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Oregon's Fish and Wildlife in a Changing Climate
Oregon Climate Assessment Report
  • Mark A. Hixon, Oregon State University
  • Stanley V. Gregory, Oregon State University
  • W. Douglas Robinson, Oregon State University
  • C. Scott Baker, Oregon State University
  • Harold P. Batchelder, Oregon State University
  • Clinton Epps, Oregon State University
  • Tiffany S. Garcia, Oregon State University
  • Susan M. Haig, Oregon State University
  • Ricardo M. Letelier, Oregon State University
  • David A. Lytle, Oregon State University
  • Bruce A. Menge, Oregon State University
  • Jeffery C. Miller, USGS Forest and Rangeland Ecosystem Science Center
  • David L.G. Noakes, Oregon State University
  • William T. Peterson, USGS Forest and Rangeland Ecosystem Science Center
  • James M. Rice, Oregon State University
  • Steven S. Rumrill, USGS Forest and Rangeland Ecosystem Science Center
  • Carl B. Schreck, Oregon State University
  • Robert M. Suryan, USGS Forest and Rangeland Ecosystem Science Center
  • Mark D. Sytsma, Portland State University
  • Angelicque E. White, Oregon State University
Document Type
Technical Report
Publication Date
  • Climatic changes -- Oregon -- Environmental aspects,
  • Wildlife conservation -- Oregon -- Effect of climatic change on
Chapter 7 in: The Oregon Climate Change Assessment Report Oregon's fish and wildlife include animals on land, fish and other species in rivers and lakes, and various kinds of sea life in estuaries and coastal ocean. Oregon is one of the most ecologically diverse states in the country. The state’s robust biodiversity, some of which is already threatened or endangered -- inhabits complex and dynamic ecosystems that we have only begun to understand, let alone examine in terms of climate change.It is clear that the abundance and distribution of species are shifting already and will shift more rapidly as habitats on land, in freshwater, and in the sea are altered due to increasing temperatures and related environmental changes. It remains to be seen if past changes are all tied to global climate change or if they are a result of some other variability, but they represent a proxy for how species may shift in a warmer climate. Among the observed species changes: Insects are moving in from the south of Oregon, frogs are reproducing earlier in the year and land birds are shifting their distributions northward and migrating earlier. Freshwater fish are losing their cool-water habitats. In the marine environment, algal blooms have increased (figure 11) and the highly predatory Humboldt squid have shifted their distribution from subtropical and tropical regions, making an appearance off the coast of Oregon in the last few years. In a warmer climate, plant and animal species may have to shift upward or northward on land or deeper at sea for survival. Rare or endangered species may become less abundant or extinct; insect pests, invasive species and harmful algal blooms may become more abundant. Declines in the abundance of species may be caused directly by physiological stress related to changes in temperature, water availability, and other environmental shifts, and/or indirectly by habitat degradation and negative interactions with species that are benefited by climate change (diseases, parasites, predators, and competitors). Understanding the responses of Oregon’s fish and wildlife to climate change will require a better understanding of smaller organisms and insects and ocean species. Knowledge of ecological interactions will be crucial for understanding the related effects of climate change (increased predation or competition, for example). Management and natural resource polices that protect intact ecosystems are a tool for adaptation; native species can live and migrate to these safe refugia.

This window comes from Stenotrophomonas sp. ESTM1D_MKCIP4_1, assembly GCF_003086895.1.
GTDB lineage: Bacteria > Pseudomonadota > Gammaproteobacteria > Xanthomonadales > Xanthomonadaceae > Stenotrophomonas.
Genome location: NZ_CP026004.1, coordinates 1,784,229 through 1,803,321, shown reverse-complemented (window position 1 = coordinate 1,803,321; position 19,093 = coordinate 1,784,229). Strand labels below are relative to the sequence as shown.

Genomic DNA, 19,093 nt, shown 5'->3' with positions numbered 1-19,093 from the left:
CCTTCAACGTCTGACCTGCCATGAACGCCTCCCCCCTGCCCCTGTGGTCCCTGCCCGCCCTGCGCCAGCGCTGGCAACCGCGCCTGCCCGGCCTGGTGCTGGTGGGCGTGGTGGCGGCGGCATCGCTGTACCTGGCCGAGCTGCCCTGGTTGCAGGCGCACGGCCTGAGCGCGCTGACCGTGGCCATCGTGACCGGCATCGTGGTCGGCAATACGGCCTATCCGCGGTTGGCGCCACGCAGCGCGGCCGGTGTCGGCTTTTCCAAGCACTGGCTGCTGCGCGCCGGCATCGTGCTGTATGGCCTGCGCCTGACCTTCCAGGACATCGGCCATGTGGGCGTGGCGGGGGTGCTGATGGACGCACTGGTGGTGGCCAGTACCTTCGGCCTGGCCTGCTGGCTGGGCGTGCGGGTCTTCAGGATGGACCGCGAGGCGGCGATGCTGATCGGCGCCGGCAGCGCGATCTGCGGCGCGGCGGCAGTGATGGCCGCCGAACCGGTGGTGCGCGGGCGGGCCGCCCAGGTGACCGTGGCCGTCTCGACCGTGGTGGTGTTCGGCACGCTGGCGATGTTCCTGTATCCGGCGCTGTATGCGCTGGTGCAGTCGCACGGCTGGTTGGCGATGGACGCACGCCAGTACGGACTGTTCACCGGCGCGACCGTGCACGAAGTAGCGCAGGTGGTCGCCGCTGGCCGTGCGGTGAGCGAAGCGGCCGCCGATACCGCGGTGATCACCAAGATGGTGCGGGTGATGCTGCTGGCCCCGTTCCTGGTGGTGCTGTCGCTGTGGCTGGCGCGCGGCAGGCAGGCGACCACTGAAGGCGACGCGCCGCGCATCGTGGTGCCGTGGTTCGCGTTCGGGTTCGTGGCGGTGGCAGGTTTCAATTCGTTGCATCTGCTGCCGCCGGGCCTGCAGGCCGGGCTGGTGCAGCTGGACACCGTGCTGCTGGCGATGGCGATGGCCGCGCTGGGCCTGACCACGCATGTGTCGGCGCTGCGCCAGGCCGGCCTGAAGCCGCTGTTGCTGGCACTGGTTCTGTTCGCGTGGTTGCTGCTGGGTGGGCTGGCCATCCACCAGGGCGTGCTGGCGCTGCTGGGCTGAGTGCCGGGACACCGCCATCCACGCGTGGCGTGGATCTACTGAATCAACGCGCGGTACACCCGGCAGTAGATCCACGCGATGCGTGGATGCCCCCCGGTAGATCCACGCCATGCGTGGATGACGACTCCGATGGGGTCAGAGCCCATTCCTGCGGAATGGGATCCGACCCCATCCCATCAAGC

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Citation Information
Sytsma, M.D. 2010. Case Study 7: Oregon's Fish and Wildlife in a Changing Climate. In: The Oregon Climate Change Assessment Report. K.D. Dello and P.W. Mote (eds). Oregon Cimate Change Research Institute, College of Oceanic and Atmospheric Sciences, Oregon State University, Corvallis, OR.